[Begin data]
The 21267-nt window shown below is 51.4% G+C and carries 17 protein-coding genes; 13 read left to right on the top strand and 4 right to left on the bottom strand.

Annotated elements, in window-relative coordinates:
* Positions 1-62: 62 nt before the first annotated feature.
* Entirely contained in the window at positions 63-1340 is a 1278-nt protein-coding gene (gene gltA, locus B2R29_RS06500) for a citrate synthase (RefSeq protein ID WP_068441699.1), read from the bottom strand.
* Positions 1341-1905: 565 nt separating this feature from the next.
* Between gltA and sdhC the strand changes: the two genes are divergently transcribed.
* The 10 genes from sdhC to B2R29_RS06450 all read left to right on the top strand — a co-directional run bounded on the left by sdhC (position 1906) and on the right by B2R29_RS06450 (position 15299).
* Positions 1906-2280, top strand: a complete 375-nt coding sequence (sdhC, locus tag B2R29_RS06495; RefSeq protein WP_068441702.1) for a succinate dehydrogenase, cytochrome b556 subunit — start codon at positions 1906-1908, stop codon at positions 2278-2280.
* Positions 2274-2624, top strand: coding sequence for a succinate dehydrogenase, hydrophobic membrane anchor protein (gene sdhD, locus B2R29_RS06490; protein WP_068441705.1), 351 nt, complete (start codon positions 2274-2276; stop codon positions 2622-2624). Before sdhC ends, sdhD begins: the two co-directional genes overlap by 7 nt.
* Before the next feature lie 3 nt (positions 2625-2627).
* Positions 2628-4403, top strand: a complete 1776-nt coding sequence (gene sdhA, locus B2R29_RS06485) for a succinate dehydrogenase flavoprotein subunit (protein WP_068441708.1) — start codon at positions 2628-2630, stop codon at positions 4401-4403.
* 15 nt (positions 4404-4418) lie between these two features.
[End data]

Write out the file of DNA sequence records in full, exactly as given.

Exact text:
The 21267-nt window shown below is 51.4% G+C and carries 17 protein-coding genes; 13 read left to right on the top strand and 4 right to left on the bottom strand.

Annotated elements, in window-relative coordinates:
* Positions 1-62: 62 nt before the first annotated feature.
* Entirely contained in the window at positions 63-1340 is a 1278-nt protein-coding gene (gene gltA, locus B2R29_RS06500) for a citrate synthase (RefSeq protein ID WP_068441699.1), read from the bottom strand.
* Positions 1341-1905: 565 nt separating this feature from the next.
* Between gltA and sdhC the strand changes: the two genes are divergently transcribed.
* The 10 genes from sdhC to B2R29_RS06450 all read left to right on the top strand — a co-directional run bounded on the left by sdhC (position 1906) and on the right by B2R29_RS06450 (position 15299).
* Positions 1906-2280, top strand: a complete 375-nt coding sequence (sdhC, locus tag B2R29_RS06495; RefSeq protein WP_068441702.1) for a succinate dehydrogenase, cytochrome b556 subunit — start codon at positions 1906-1908, stop codon at positions 2278-2280.
* Positions 2274-2624, top strand: coding sequence for a succinate dehydrogenase, hydrophobic membrane anchor protein (gene sdhD, locus B2R29_RS06490; protein WP_068441705.1), 351 nt, complete (start codon positions 2274-2276; stop codon positions 2622-2624). Before sdhC ends, sdhD begins: the two co-directional genes overlap by 7 nt.
* Before the next feature lie 3 nt (positions 2625-2627).
* Positions 2628-4403, top strand: a complete 1776-nt coding sequence (gene sdhA, locus B2R29_RS06485) for a succinate dehydrogenase flavoprotein subunit (protein WP_068441708.1) — start codon at positions 2628-2630, stop codon at positions 4401-4403.
* 15 nt (positions 4404-4418) lie between these two features.